Monday, November 8, 2010

Neuropsychiatry (part 1)

Here is again another installment to one of my favorite subjects in nursing which is psychiatric nursing.. I wanna help those aspiring students out there who want to be a nurse in the future. I hope this will help you learn more about your chosen profession:

❍ What percentage of brain tumors will cause psychiatric symptoms?
Fifty to eighty percent.
In 20%, the psychiatric symptoms are the first indicator that a tumor exists. Of psychiatric patients, between
0.1% and 3% will have a brain tumor.

❍ What is the most common psychiatric presentation of a brain tumor?
Apathy, depression, irritability, agitation, and an altered level of consciousness—all caused by an increase in intracranial pressure. Often, tumors will cause an exaggeration of previous character traits and coping styles.
Delusions caused by tumors are typically less complex than those characteristic of schizophrenia, and hallucinations are more often visual than auditory. Left-sided tumors are associated with depression and akinesia, while right-sided tumors present with euphoria and an underestimation of the seriousness of the illness. Focal neurologic signs are

❍ Does the psychiatric presentation depend on the type of tumor?
Rapidly growing tumors tend to cause severe, acute agitation or psychosis with associated cognitive dysfunction, while slow-growing tumors tend to present with vague personality changes, apathy, and depression, often without cognitive dysfunction. Tumors with multiple foci are associated with a greater frequency of psychiatric symptoms. Gliomas often present with psychiatric symptoms because they are fast growing with multiple foci, as do meningiomas, which are slow growing but often found in the frontal lobes where they interfere with higher-level
cognitive functions while producing few focal signs. Supratentorial tumors are twice as likely as infratentorial to produce psychiatric symptoms.

❍ What are the most important factors that predict a psychiatric presentation of brain tumor?
Important factors include the extent of the tumor, rapidity of growth, and the propensity for increased intracerebral pressure. Also important, but less so, are the patient’s past psychiatric history, prior level of functioning, and coping
mechanisms. Least important is the location of the lesion.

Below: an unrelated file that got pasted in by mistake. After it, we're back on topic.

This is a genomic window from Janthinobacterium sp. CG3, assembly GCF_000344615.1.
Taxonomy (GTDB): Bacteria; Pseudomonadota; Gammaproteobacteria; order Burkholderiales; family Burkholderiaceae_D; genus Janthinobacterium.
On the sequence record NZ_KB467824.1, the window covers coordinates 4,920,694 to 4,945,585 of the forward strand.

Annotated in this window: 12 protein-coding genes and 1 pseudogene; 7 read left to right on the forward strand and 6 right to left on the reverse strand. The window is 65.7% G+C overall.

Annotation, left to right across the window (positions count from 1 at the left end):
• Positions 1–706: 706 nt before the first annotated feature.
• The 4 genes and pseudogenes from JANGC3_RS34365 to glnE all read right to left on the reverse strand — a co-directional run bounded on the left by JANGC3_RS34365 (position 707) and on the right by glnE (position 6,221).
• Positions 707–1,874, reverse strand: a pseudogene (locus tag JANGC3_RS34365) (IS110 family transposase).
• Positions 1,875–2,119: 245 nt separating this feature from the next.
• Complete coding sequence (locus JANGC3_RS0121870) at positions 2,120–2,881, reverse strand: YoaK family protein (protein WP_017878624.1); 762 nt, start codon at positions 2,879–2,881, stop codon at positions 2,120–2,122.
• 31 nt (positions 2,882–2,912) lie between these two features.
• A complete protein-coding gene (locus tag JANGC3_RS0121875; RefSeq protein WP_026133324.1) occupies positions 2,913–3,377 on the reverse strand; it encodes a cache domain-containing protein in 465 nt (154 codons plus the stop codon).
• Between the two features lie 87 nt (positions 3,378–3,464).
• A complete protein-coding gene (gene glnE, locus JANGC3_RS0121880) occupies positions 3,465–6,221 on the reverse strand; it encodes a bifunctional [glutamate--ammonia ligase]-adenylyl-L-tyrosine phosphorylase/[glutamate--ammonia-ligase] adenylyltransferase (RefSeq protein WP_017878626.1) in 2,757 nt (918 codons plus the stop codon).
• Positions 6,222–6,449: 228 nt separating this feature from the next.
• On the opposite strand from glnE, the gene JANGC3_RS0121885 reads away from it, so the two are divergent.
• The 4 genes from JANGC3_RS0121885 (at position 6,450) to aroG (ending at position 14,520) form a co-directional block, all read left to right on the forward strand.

❍ What are the most common psychiatric presentations of frontal lobe tumors?
Irresponsibility, childishness, indifference toward others, disinhibition, facetiousness, inappropriate sexual behavior, and witzelsucht—a tendency to make light of everything, albeit with a sarcastic, angry edge to the humor. Previous
cognitive skills are preserved and formal intelligence is unaffected, but “executive functioning” can be severely disrupted. Right frontal damage is associated with euphoria; left frontal damage with akinesia, abulia, and flattened

❍ What percentage of frontal lobe tumors present with psychiatric symptoms?
Ninety percent.

❍ What is the most common psychiatric presentation of temporal lobe tumors?
Cancer in the temporal lobes often presents with a schizophrenia-like illness, but can also cause depressed mood, apathy, irritability, euphoria and hypomania (because of interference in the connections between the temporal and frontal lobes/limbic system), lability and intensification of premorbid personality traits, anxiety, and panic attacks.

❍ How can temporal lobe tumors be distinguished from schizophrenia?
Temporal lobe tumors will often be associated with visual, olfactory, and tactile hallucinations as well as auditory hallucinations, while affect is typically spared. The psychosis will usually present as repeated “spells,” staring
behavior or dreamlike episodes, and there can also be episodic mood swings. Tumors in the dominant lobe are associated with receptive aphasia or deficits in the ability to learn and remember verbal information; those in the nondominant lobe with disruption in the discrimination of nonspeech sounds.

❍ What is the psychiatric presentation of parietal lobe tumors?
Symptoms of parietal lobe tumors are often more cognitive than behavioral. There is often a marked lack of awareness of deficits or even frank denial on the part of the patient (anosognosia or “neglect syndrome”), and the often-bizarre neurologic presentation can lead to incorrect diagnoses of conversion or somatization